Each viewer will have to decide carefully for himself (or herself). I encourage you not to go to the film out of “Christian peer pressure.” Weigh heavily whether you are prepared, and whether you can maintain a sense of critical discernment to think through what you have seen.
An emotional reaction is not the same thing as being “edified” by a work of art. In order for this work to enrich your spirit, you will need to meditate on it and what it shows us about the One True God.
The Scriptures give us as rich and as rewarding a portrayal of Christ’s Passion as we could hope for. They give a few pages to Christ’s Passion, but they also explore in great detail his birth, his teachings, his relationships, and something to which this film devotes only a few fleeting seconds… his Resurrection.
In the interest of encouraging conversation, here are links to reviews by two other writers I admire and trust. We disagree on some points, but a good debate is healthy.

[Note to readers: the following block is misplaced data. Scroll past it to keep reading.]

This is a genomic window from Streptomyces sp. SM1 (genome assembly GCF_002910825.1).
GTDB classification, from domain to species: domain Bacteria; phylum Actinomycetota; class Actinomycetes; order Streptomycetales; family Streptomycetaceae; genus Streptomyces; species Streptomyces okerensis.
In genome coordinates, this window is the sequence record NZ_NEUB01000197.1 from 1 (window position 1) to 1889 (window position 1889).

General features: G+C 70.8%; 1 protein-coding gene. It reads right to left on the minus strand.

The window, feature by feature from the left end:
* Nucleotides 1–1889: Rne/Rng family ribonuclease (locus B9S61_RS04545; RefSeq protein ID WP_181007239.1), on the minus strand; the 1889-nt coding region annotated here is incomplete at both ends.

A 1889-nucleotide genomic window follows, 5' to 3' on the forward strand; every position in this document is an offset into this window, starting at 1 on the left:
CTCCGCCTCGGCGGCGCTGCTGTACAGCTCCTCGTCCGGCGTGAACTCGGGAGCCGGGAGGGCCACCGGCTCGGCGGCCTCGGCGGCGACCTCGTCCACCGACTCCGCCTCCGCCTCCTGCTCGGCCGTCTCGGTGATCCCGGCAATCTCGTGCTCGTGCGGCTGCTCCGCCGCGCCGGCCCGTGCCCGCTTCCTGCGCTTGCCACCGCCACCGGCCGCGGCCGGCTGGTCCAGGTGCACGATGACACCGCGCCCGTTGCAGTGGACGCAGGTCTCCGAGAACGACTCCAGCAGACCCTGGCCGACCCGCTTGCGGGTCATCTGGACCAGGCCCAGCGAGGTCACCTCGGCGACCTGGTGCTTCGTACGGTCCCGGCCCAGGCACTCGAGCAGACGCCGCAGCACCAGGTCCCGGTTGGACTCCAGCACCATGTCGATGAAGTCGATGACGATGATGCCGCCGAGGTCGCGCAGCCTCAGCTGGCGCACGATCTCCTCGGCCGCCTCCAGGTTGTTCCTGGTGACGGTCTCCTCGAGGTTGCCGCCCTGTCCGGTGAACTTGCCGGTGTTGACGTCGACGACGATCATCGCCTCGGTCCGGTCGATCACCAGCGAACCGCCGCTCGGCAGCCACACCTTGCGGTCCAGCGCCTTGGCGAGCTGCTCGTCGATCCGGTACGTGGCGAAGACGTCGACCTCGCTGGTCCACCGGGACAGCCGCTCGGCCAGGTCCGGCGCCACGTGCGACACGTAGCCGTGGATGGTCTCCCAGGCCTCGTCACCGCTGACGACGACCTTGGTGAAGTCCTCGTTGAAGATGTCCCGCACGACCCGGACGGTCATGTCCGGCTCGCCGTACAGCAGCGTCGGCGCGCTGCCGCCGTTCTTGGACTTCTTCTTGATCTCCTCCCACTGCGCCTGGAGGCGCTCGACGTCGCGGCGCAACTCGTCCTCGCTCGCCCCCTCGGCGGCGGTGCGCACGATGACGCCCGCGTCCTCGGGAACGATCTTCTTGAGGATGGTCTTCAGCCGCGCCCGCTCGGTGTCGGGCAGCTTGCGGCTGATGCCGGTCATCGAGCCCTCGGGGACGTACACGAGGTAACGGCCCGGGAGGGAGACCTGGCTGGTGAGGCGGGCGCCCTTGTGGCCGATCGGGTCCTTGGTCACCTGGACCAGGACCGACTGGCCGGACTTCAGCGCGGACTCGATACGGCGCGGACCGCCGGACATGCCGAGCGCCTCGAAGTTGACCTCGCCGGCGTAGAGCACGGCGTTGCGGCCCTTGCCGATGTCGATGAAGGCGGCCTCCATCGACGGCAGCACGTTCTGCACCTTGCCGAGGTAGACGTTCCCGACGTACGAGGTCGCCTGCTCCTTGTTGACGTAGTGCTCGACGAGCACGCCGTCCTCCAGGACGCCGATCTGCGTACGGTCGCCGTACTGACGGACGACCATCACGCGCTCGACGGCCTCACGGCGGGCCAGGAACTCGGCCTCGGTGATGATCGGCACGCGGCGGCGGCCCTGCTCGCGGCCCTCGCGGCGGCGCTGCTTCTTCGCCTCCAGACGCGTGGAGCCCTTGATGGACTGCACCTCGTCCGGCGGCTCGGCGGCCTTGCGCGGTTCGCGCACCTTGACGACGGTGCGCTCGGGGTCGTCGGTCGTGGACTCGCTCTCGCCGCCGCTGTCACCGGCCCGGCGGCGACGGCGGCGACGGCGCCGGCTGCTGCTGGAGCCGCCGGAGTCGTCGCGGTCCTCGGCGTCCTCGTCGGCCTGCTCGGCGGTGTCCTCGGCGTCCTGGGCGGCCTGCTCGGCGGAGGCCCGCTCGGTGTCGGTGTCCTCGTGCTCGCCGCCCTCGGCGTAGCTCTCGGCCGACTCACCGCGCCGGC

In Aramaic and Latin, with English subtitles. Director – Mel Gibson; writers – Benedict Fitzgerald and Mel Gibson; director of photography – Caleb Deschanel; editor – John Wright; music – John Debney; production designer – Francesco Frigeri; producers – Mel Gibson, Bruce Davey and Stephen McEveety. Icon Productions and Newmarket Films. 120 minutes. Rated R. Starring – Jim Caviezel (Jesus), Monica Bellucci (Magdalen), Hristo Naumov Shopov (Pontius Pilate), Maia Morgenstern (Mary), Francesco De Vito (Peter), Luca Lionello (Judas), Mattia Sbragia (Caiphas), Rosalinda Celentano (Satan), Claudia Gerini (Claudia Procles).